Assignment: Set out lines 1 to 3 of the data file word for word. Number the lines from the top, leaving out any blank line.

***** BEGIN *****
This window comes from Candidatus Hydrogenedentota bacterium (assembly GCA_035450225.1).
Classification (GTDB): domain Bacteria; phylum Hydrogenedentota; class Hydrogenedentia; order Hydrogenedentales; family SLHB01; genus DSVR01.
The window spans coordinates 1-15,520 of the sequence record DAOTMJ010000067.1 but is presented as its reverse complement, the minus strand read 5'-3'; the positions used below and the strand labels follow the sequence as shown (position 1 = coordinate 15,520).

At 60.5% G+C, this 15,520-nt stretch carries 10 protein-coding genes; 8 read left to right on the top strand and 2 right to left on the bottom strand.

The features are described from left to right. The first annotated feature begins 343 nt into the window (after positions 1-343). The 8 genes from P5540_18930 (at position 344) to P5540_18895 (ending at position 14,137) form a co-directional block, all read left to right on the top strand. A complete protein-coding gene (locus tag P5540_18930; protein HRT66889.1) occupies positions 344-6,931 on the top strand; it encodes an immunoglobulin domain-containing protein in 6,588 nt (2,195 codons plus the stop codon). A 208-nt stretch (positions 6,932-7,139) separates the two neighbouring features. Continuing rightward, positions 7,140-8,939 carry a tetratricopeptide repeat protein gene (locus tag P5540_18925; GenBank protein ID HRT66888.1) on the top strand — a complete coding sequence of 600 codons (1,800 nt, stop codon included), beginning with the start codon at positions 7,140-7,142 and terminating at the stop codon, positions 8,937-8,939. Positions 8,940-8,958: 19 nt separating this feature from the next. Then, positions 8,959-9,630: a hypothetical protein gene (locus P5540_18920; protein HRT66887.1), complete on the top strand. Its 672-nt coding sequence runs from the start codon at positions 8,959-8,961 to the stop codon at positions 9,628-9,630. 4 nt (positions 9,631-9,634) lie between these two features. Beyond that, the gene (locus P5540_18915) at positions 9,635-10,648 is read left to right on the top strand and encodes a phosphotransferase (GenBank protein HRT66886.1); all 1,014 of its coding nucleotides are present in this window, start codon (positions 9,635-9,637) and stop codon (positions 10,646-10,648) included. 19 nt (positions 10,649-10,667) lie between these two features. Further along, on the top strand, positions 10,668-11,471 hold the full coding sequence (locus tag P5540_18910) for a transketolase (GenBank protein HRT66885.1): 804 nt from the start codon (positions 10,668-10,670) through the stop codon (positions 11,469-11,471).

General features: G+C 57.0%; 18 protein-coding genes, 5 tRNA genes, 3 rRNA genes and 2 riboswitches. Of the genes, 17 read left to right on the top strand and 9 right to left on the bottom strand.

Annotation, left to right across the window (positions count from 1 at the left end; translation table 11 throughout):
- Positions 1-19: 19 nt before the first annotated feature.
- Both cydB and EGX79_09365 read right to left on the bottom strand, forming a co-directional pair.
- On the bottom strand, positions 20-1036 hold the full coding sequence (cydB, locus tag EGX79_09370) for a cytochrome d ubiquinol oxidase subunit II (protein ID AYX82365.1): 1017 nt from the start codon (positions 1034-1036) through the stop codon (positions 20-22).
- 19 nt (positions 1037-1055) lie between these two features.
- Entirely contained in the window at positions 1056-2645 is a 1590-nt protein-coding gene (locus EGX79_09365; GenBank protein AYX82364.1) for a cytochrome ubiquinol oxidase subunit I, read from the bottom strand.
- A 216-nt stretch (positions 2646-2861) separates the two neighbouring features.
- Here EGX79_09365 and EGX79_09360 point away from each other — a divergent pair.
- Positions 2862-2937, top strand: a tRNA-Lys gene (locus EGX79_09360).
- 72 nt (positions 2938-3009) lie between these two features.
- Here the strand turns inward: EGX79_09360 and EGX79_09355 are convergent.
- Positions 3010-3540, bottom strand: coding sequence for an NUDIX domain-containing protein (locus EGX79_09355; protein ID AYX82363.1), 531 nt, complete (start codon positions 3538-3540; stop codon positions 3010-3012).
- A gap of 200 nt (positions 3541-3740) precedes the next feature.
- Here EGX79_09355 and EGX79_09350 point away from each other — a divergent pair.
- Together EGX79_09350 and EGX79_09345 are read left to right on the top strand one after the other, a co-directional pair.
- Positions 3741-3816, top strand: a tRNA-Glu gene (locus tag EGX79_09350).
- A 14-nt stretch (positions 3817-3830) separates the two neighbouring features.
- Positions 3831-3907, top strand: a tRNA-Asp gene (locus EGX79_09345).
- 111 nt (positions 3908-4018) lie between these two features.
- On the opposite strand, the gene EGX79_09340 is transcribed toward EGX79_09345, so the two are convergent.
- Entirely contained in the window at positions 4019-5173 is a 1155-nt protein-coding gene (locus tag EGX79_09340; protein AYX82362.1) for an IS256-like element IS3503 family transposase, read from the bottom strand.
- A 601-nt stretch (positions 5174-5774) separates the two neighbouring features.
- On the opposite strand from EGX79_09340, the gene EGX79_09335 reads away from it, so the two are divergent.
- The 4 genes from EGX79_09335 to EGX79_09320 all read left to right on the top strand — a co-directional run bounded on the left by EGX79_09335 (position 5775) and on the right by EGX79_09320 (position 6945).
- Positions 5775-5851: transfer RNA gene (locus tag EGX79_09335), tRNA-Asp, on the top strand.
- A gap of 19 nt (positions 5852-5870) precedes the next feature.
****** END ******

This window comes from Candidatus Hydrogenedentota bacterium (assembly GCA_035450225.1).
Classification (GTDB): domain Bacteria; phylum Hydrogenedentota; class Hydrogenedentia; order Hydrogenedentales; family SLHB01; genus DSVR01.
The window spans coordinates 1-15,520 of the sequence record DAOTMJ010000067.1 but is presented as its reverse complement, the minus strand read 5'-3'; the positions used below and the strand labels follow the sequence as shown (position 1 = coordinate 15,520).